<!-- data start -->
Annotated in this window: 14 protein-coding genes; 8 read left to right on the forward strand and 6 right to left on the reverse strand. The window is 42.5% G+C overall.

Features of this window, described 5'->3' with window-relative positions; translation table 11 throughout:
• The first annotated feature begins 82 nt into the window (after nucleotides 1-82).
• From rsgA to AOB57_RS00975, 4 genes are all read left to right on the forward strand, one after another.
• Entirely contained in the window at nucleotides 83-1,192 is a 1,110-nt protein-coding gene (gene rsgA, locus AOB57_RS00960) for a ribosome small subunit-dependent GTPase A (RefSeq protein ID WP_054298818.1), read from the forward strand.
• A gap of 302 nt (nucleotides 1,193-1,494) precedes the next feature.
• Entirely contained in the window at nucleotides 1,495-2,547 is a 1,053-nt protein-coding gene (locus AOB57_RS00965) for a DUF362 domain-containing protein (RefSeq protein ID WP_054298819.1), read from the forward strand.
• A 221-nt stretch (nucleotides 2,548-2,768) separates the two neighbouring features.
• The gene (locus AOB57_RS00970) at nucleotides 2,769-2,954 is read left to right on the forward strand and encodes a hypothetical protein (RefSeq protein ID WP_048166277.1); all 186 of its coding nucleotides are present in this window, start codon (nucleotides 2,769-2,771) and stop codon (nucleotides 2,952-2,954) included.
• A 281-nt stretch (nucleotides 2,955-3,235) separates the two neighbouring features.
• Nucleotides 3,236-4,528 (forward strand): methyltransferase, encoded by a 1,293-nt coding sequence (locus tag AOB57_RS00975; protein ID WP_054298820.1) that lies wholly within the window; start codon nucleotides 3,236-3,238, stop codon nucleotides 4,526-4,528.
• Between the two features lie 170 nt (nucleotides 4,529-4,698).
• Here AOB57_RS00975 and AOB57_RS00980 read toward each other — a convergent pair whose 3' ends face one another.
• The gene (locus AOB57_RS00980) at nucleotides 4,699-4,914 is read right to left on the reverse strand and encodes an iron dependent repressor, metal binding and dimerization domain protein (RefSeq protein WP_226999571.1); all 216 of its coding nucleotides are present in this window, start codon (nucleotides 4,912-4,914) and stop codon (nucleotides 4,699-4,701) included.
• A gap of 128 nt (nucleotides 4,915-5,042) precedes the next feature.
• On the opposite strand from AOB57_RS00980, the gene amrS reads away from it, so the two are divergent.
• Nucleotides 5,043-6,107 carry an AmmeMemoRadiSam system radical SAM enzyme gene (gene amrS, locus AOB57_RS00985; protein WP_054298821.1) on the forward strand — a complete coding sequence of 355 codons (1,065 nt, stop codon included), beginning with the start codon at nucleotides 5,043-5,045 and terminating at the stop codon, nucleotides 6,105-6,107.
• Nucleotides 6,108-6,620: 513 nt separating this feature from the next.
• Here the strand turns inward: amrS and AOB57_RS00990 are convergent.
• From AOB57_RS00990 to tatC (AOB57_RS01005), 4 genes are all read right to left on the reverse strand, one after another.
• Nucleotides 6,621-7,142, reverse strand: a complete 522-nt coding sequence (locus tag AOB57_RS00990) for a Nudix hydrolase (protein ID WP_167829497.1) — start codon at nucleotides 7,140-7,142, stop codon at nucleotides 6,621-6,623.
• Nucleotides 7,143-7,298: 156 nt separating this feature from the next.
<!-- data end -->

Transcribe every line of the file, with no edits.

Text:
Annotated in this window: 14 protein-coding genes; 8 read left to right on the forward strand and 6 right to left on the reverse strand. The window is 42.5% G+C overall.

Features of this window, described 5'->3' with window-relative positions; translation table 11 throughout:
• The first annotated feature begins 82 nt into the window (after nucleotides 1-82).
• From rsgA to AOB57_RS00975, 4 genes are all read left to right on the forward strand, one after another.
• Entirely contained in the window at nucleotides 83-1,192 is a 1,110-nt protein-coding gene (gene rsgA, locus AOB57_RS00960) for a ribosome small subunit-dependent GTPase A (RefSeq protein ID WP_054298818.1), read from the forward strand.
• A gap of 302 nt (nucleotides 1,193-1,494) precedes the next feature.
• Entirely contained in the window at nucleotides 1,495-2,547 is a 1,053-nt protein-coding gene (locus AOB57_RS00965) for a DUF362 domain-containing protein (RefSeq protein ID WP_054298819.1), read from the forward strand.
• A 221-nt stretch (nucleotides 2,548-2,768) separates the two neighbouring features.
• The gene (locus AOB57_RS00970) at nucleotides 2,769-2,954 is read left to right on the forward strand and encodes a hypothetical protein (RefSeq protein ID WP_048166277.1); all 186 of its coding nucleotides are present in this window, start codon (nucleotides 2,769-2,771) and stop codon (nucleotides 2,952-2,954) included.
• A 281-nt stretch (nucleotides 2,955-3,235) separates the two neighbouring features.
• Nucleotides 3,236-4,528 (forward strand): methyltransferase, encoded by a 1,293-nt coding sequence (locus tag AOB57_RS00975; protein ID WP_054298820.1) that lies wholly within the window; start codon nucleotides 3,236-3,238, stop codon nucleotides 4,526-4,528.
• Between the two features lie 170 nt (nucleotides 4,529-4,698).
• Here AOB57_RS00975 and AOB57_RS00980 read toward each other — a convergent pair whose 3' ends face one another.
• The gene (locus AOB57_RS00980) at nucleotides 4,699-4,914 is read right to left on the reverse strand and encodes an iron dependent repressor, metal binding and dimerization domain protein (RefSeq protein WP_226999571.1); all 216 of its coding nucleotides are present in this window, start codon (nucleotides 4,912-4,914) and stop codon (nucleotides 4,699-4,701) included.
• A gap of 128 nt (nucleotides 4,915-5,042) precedes the next feature.
• On the opposite strand from AOB57_RS00980, the gene amrS reads away from it, so the two are divergent.
• Nucleotides 5,043-6,107 carry an AmmeMemoRadiSam system radical SAM enzyme gene (gene amrS, locus AOB57_RS00985; protein WP_054298821.1) on the forward strand — a complete coding sequence of 355 codons (1,065 nt, stop codon included), beginning with the start codon at nucleotides 5,043-5,045 and terminating at the stop codon, nucleotides 6,105-6,107.
• Nucleotides 6,108-6,620: 513 nt separating this feature from the next.
• Here the strand turns inward: amrS and AOB57_RS00990 are convergent.
• From AOB57_RS00990 to tatC (AOB57_RS01005), 4 genes are all read right to left on the reverse strand, one after another.
• Nucleotides 6,621-7,142, reverse strand: a complete 522-nt coding sequence (locus tag AOB57_RS00990) for a Nudix hydrolase (protein ID WP_167829497.1) — start codon at nucleotides 7,140-7,142, stop codon at nucleotides 6,621-6,623.
• Nucleotides 7,143-7,298: 156 nt separating this feature from the next.